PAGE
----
Local
10:14 am
Thu November 1, 2012

Measure F: How Big is Too Big in Pacific Grove?

front of Holman Building today
Credit Doug McKnight
model of proposed Holman Hotel
Credit Doug McKnight
Poles indicate the height of the Central Avenue side of the proposed Holman Hotel.
Credit Doug McKnight

Pacific Grove’s narrow streets, old homes and love of the past have earned it the title of America’s Last Hometown.  But a controversial ballot measure now has residents arguing about how much change is too much change.

The Holman Building is at the center of the controversy. It is the largest structure in downtown Pacific Grove, taking up a third of a city block.  Once a department store, it’s now a large antique mall, but developer Drake Leddy has a vision for something even bigger.  He wants to build a luxury hotel with more than 200 rooms, meeting space, restaurants and retail. The proposed Holman Hotel would take up the entire city block – that includes the Holman Building, and the parking lot and retail space behind it.  Leddy is a stocky man with a quick smile and a soft Texas drawl.  He estimates the new hotel will bring in one- and-a-half-to-two-million-dollars a year in new tax revenue for the cash strapped city of Pacific Grove and, he says, the development would be good for downtown.  “What we do with this hotel is bring lots of people to town that are wealthy, that have a wallet that is itching with a hole in their pocket. They want to spend some money and that’s huge,” said Leddy.

Under current city zoning, Leddy can’t build the Holman Hotel because it’s too big. But Measure F would change that.  A yes vote on Measure F would alter the zoning rules only for this city block, opening the door for the hotel project to move forward.  That’s why P.G. resident and hotel opponent Mary Flaig is voting no.   “It’s much bigger than anything we have done before and we have a lot of concern about what that allows,” said Flaig.  Flaig worries about the hotel’s impact on parking, water and sewage. And she is concerned that it will change the very essence of Pacific Grove. “We come here because you have a wonderful built environment, and you have what we lost in San Jose or we lost in Los Angeles.  I think it’s not easy to keep the environments that we have because we see home and a developer sees an opportunity,” said Flaig.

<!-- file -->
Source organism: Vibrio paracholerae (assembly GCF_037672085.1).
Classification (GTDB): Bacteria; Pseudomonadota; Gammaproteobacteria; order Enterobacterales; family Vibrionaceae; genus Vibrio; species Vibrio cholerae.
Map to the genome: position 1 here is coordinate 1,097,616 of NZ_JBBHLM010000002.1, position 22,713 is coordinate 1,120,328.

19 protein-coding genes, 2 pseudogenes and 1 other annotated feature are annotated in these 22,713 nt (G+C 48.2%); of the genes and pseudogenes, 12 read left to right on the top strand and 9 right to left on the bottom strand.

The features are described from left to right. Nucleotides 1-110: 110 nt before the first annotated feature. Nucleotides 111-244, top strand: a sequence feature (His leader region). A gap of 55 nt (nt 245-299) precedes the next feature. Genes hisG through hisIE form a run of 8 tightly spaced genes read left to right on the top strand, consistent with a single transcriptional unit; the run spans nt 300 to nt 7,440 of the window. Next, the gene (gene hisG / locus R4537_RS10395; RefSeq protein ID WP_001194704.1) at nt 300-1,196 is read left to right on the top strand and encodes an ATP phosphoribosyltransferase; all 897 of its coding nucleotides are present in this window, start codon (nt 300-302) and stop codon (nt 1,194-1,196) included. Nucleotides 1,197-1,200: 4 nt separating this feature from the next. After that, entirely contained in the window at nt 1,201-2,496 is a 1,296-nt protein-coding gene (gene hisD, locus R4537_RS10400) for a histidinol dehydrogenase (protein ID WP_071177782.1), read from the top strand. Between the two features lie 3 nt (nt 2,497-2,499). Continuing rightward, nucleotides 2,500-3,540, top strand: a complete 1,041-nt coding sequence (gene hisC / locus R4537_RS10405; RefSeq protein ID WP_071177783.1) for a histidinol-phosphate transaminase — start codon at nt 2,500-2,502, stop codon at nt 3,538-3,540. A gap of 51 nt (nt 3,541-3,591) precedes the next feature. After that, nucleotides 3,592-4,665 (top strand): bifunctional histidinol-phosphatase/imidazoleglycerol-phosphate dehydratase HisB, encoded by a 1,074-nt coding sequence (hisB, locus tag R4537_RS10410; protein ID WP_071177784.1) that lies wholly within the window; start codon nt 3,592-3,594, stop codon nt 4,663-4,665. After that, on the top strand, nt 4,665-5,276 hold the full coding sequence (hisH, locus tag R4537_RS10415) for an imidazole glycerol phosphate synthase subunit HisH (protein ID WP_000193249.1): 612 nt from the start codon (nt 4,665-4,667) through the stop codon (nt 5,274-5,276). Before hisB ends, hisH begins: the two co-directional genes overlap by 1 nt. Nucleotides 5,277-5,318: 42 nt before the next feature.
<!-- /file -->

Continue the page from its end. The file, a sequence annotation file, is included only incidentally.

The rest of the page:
Tom McMahon also sees an opportunity,  to revitalize downtown. He is the chairman of the Pacific Grove Downtown Improvement District.  On an early weekday evening, he stands outside his Laundromat near the Holman Building and points at an almost empty downtown.   “Four people walking downtown. Most of the businesses are closed. There is just not a lot here to attract visitors.  If we want to preserve our lifestyle we need to find a way to make it sustainable city, and right now it is not,” said McMahon. 

There are no Gallup or Rasmussen polls to gage voter feelings on Measure F. But there is the Barber Poll. Gene’s Barbershop has been a downtown fixture for more than twenty years. You can still get a shave and a haircut and talk politics. Gene doesn’t live or vote in Pacific Grove so he says he is neutral, but his customers aren’t.   “Most are against it. They don’t mind telling you flat. They don’t want it. Just get rid of it,” he said. Of course there is nothing scientific about the Barber Poll.  It is admittedly confined to men with enough hair to cut. The real poll is next Tuesday.